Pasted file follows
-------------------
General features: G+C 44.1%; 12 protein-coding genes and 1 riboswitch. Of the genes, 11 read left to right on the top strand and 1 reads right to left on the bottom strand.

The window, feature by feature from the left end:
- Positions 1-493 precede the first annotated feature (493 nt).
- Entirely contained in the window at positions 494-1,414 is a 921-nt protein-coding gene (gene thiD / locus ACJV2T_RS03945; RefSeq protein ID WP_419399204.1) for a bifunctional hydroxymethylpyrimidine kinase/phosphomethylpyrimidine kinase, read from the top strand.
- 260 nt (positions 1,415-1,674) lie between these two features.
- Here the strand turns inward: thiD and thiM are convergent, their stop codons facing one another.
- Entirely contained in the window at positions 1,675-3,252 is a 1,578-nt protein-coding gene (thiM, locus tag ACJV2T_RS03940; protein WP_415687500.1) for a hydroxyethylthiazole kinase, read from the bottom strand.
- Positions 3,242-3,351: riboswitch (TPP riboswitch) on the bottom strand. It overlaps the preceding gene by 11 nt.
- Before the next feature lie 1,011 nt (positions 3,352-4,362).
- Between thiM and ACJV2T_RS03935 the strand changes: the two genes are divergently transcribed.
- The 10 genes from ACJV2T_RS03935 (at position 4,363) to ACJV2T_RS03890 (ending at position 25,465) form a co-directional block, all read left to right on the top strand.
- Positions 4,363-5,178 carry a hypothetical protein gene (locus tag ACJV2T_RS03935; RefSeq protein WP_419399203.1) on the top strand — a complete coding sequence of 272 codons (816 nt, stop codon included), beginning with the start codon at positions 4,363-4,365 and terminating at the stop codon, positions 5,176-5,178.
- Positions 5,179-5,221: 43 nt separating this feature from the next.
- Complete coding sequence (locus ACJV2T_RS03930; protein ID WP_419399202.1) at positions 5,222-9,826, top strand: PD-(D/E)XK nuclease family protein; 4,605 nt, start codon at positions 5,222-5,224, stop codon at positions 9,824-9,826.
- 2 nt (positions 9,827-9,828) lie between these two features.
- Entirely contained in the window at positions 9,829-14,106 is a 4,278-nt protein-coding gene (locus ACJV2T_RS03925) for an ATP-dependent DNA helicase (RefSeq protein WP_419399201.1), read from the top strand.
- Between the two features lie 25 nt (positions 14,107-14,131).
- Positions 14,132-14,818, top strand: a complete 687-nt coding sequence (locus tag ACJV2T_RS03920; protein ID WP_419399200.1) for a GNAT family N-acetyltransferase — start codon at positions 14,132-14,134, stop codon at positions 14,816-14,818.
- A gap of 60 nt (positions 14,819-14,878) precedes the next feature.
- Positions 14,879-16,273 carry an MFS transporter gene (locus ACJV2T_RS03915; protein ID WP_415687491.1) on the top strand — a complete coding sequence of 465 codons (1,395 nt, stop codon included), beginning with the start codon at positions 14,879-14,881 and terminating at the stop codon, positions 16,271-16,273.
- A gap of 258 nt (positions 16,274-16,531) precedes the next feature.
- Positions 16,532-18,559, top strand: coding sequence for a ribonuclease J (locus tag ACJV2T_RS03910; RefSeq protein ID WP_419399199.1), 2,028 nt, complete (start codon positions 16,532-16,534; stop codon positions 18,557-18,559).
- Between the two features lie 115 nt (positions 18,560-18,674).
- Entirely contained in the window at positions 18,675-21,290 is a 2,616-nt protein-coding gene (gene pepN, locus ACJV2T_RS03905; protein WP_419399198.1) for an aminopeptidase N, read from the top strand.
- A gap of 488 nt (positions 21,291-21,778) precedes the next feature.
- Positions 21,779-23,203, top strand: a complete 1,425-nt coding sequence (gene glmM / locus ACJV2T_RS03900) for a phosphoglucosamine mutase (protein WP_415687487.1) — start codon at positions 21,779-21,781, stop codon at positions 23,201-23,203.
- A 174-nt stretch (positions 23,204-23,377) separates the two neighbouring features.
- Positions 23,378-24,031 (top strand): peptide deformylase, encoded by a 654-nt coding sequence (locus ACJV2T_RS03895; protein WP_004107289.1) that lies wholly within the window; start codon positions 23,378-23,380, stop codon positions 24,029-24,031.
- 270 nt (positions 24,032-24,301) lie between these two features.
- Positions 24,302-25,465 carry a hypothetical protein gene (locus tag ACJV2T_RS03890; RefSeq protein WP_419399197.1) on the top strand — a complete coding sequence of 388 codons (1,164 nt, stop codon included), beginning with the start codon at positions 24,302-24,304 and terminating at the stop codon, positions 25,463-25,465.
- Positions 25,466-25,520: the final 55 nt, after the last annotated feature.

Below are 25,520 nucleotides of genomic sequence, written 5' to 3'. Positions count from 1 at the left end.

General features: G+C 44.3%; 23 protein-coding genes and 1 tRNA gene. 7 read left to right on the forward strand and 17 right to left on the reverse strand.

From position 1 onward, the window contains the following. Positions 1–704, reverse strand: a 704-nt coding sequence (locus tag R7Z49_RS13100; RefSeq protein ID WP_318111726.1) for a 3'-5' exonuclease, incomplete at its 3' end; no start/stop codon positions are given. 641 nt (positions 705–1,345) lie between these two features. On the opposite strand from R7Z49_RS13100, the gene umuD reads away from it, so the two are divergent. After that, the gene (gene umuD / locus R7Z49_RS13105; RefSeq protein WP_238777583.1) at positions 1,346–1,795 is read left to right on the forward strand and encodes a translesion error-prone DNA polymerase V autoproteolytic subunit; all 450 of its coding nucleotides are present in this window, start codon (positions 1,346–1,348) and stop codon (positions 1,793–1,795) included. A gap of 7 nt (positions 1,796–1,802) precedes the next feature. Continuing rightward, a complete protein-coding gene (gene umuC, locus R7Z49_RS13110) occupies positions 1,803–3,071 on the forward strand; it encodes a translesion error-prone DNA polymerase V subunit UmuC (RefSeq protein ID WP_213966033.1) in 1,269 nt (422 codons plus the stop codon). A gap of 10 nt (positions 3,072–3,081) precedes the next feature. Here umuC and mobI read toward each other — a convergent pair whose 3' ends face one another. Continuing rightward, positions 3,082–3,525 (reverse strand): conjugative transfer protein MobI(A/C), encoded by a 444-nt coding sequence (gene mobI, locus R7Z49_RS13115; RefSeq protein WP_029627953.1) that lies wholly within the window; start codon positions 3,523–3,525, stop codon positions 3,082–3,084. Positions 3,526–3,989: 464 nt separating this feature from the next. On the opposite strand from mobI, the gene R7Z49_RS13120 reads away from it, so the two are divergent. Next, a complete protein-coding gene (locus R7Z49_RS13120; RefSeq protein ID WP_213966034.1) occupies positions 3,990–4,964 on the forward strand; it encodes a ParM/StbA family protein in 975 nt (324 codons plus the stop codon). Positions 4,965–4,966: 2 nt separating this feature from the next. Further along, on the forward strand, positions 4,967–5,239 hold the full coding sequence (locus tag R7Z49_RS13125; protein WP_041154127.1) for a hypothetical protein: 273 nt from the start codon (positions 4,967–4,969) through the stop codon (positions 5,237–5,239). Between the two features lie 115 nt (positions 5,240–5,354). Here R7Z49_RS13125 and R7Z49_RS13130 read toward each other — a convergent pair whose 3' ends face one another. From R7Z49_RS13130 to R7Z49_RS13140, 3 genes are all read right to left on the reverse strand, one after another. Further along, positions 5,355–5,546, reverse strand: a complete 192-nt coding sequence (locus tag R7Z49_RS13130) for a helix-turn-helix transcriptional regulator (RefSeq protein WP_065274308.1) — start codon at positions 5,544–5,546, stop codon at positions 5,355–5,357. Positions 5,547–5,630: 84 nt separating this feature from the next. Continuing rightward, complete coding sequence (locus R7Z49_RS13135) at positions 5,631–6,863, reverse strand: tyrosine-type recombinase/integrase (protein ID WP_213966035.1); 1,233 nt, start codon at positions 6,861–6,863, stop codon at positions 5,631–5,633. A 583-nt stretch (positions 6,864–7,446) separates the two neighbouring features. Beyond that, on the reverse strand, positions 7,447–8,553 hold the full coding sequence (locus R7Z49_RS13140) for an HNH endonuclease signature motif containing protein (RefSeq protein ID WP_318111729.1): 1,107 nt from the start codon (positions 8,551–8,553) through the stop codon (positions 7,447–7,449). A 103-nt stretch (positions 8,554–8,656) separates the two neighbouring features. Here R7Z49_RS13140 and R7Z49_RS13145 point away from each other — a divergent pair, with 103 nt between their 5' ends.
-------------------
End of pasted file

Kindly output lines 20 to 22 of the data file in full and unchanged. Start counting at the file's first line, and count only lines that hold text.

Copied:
- Positions 14,879-16,273 carry an MFS transporter gene (locus ACJV2T_RS03915; protein ID WP_415687491.1) on the top strand — a complete coding sequence of 465 codons (1,395 nt, stop codon included), beginning with the start codon at positions 14,879-14,881 and terminating at the stop codon, positions 16,271-16,273.
- A gap of 258 nt (positions 16,274-16,531) precedes the next feature.
- Positions 16,532-18,559, top strand: coding sequence for a ribonuclease J (locus tag ACJV2T_RS03910; RefSeq protein ID WP_419399199.1), 2,028 nt, complete (start codon positions 16,532-16,534; stop codon positions 18,557-18,559).